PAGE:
I’ve been a bit discouraged lately about my state of fitness after tearing my ACL in 2013. After several months off, I worked hard and regained enough fitness to climb, do long bike rides, and cross country ski at a reasonable level.
I am definitely not as fast as I was before my injury, though. And my endurance is lower. I’ve tried to maintain a good attitude about this, but it’s still disappointing.
I refuse to believe the naysayers, who want to chalk up my fitness to old age. After all, studies have shown that athletic performance for endurance athletes doesn’t decline until people are in their 60s or 70s if the person continues to train. I figured something must be missing from my exercise program – which mostly consisted of hitting the trails for some fast hikes up the local foothills.
I started looking around at what my peers were doing and discovered that many of them were CrossFit devotees. At first glance, it seems like a fitness dream come true. My brother is enthusiastic about working out and has gotten into a good routine, even though he has multiple competing demands on his time. Several of my girlfriends have gotten really strong. (One of them can do full pushups with added weight over her shoulders.) And did I mention my PT’s six-pack abs? I’d like all of that!
Given the number of CrossFit Groupons available, I started looking into it. According to Crossfit.com:
“The aim of CrossFit is to forge a broad, general and inclusive fitness. We have sought to build a program that will best prepare trainees for any physical contingency — not only for the unknown, but for the unknowable. After looking at all sport and physical tasks collectively, we asked what physical skills and adaptations would most universally lend themselves to performance advantage. Capacity culled from the intersection of all sports demands would quite logically lend itself well to all sport. In sum, our specialty is not specializing.”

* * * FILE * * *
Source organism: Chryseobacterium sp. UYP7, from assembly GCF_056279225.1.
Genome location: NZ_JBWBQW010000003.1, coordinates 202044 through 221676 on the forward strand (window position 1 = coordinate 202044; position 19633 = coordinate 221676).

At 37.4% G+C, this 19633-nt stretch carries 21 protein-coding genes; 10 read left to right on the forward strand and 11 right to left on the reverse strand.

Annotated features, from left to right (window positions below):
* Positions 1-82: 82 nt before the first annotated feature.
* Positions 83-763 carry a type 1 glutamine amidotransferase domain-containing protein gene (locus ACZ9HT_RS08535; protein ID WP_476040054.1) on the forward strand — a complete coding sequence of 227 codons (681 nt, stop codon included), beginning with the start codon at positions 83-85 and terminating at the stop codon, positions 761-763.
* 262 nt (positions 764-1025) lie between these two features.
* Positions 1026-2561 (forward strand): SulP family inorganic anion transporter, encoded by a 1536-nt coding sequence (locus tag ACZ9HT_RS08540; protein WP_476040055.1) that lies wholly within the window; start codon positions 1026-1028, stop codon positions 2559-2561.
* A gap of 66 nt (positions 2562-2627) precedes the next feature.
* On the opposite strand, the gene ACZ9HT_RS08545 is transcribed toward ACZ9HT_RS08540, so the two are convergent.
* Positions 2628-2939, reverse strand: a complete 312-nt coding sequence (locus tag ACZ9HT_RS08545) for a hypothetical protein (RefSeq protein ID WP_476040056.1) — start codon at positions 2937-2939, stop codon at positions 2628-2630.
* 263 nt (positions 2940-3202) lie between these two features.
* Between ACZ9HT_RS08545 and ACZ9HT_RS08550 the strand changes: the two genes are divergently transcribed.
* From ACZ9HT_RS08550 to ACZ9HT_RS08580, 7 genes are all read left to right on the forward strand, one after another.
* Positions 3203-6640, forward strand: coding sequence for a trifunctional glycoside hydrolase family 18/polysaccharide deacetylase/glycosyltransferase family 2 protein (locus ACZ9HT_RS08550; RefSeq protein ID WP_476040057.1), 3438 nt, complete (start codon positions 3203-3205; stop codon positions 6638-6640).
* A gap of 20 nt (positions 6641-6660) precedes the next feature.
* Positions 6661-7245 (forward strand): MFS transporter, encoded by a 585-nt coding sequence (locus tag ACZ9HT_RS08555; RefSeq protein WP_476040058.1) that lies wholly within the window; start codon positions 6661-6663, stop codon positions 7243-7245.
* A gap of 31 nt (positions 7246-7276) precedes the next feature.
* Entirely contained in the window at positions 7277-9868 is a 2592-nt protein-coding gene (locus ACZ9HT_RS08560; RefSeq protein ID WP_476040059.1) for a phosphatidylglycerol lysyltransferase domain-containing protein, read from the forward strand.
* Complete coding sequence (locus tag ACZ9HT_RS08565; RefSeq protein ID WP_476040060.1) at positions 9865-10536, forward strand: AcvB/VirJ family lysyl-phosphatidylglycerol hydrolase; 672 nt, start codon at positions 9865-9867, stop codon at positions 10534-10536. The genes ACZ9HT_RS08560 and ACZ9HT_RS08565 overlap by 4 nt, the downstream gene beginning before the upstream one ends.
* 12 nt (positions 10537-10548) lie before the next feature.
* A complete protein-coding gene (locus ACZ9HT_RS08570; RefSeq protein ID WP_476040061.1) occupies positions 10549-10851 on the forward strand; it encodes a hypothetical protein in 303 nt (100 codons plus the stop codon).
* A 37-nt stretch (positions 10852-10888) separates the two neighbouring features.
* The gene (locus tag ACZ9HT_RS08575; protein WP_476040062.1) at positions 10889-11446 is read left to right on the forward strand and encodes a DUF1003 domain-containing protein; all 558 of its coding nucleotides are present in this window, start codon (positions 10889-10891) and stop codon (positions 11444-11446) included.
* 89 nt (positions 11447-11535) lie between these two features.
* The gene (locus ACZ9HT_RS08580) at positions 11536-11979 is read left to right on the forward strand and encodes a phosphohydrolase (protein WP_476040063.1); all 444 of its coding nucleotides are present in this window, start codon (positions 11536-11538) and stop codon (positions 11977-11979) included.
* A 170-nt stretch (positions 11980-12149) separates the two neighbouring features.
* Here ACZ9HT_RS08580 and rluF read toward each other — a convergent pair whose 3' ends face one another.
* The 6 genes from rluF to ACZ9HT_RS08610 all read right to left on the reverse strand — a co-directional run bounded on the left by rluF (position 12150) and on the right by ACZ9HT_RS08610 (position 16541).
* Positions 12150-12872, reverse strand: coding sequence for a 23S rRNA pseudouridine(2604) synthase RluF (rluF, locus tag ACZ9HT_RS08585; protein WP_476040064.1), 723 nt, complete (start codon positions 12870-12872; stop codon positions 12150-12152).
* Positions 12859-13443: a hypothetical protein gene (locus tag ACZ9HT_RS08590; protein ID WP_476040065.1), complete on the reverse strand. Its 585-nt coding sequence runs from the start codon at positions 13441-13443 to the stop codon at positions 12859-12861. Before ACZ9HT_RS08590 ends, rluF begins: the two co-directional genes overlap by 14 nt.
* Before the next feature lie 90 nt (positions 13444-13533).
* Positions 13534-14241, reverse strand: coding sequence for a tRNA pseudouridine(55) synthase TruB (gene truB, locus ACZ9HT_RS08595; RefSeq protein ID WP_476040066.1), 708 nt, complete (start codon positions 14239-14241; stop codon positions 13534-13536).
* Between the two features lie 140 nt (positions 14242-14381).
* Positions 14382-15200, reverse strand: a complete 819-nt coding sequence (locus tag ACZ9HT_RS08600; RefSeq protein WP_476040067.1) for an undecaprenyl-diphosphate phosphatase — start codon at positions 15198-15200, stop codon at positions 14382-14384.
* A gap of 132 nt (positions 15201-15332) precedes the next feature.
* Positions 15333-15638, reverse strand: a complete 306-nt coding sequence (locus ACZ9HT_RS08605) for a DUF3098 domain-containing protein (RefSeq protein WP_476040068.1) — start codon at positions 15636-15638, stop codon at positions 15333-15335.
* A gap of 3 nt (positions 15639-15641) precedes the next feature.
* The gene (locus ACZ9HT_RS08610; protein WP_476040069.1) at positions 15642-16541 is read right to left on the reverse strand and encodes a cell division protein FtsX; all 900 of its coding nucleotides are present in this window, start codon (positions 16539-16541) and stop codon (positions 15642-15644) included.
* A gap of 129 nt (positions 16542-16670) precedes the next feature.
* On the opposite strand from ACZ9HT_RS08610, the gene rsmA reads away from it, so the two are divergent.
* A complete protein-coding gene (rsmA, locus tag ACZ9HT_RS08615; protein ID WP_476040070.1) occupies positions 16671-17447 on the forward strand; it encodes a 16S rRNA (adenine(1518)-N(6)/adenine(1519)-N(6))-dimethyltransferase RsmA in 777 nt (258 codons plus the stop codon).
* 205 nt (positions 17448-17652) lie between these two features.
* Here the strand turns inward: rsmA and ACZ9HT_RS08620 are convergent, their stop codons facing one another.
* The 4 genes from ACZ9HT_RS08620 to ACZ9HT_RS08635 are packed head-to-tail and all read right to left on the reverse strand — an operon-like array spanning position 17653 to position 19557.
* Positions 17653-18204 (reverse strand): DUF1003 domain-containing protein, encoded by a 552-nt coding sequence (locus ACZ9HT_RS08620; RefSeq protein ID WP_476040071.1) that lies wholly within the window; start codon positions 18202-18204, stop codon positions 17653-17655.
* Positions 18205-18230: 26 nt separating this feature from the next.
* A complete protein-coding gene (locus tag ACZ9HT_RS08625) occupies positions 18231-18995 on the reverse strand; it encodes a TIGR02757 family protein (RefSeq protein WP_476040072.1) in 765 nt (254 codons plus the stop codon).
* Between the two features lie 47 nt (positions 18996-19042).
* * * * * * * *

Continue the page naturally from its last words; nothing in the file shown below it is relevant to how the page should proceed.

Training for all movements, functional and specified, so your body is in all-around good shape. It’s constantly varied, high intensity functional movement. I dig it. CrossFit didn’t invent cross-training, but their claim to fame is taking cross-training a step further by including “any physical contingency,” “the unknown,” and “the unknowable.” I like your style, CrossFit, I do.
It may surprise you to learn, though, that I am completely rejecting it as a method of training for climbing, distance biking and skiing. You should too, if your fitness goals involve excelling at endurance sports. Here’s why:
1. CrossFit is not effective at training endurance or strength
Before I rain on the CrossFit parade too much, I should say that it isn’t all bad. CrossFit features hard workouts that will in fact help someone get in shape, to a degree. It teaches a variety of real exercises that are challenging and much better than sitting on the couch eating potato chips. Can’t complain about that!
The problem is, there’s no evidence that the high intensity work promoted in CrossFit will yield performance gains for endurance athletes. Sure, CrossFit claims that the system is “empirically driven and clinically tested” which insinuates that the methods are scientifically supported. According to WebMD, however, “a review of the current scientific literature . . . shows no published studies about CrossFit in top-rated peer-reviewed strength and conditioning or exercise physiology research journals.”
In fact, looking at the research on high-intensity, circuit workouts, we see that CrossFit is not ideal for building aerobic endurance. These workouts are often called “Tabita sprints” or “HIIT” (standing for High Intensity Interval Training). When these programs are researched, researchers note that VO2max increases by a large amount and that certain aerobic enzymes also increase.
The trouble is, VO2max does not equal aerobic performance. Just because VO2max is increased or decreased, does not mean that performance will change to the same degree or even at all. This is borne out by research done by Vollard, et al in 2009: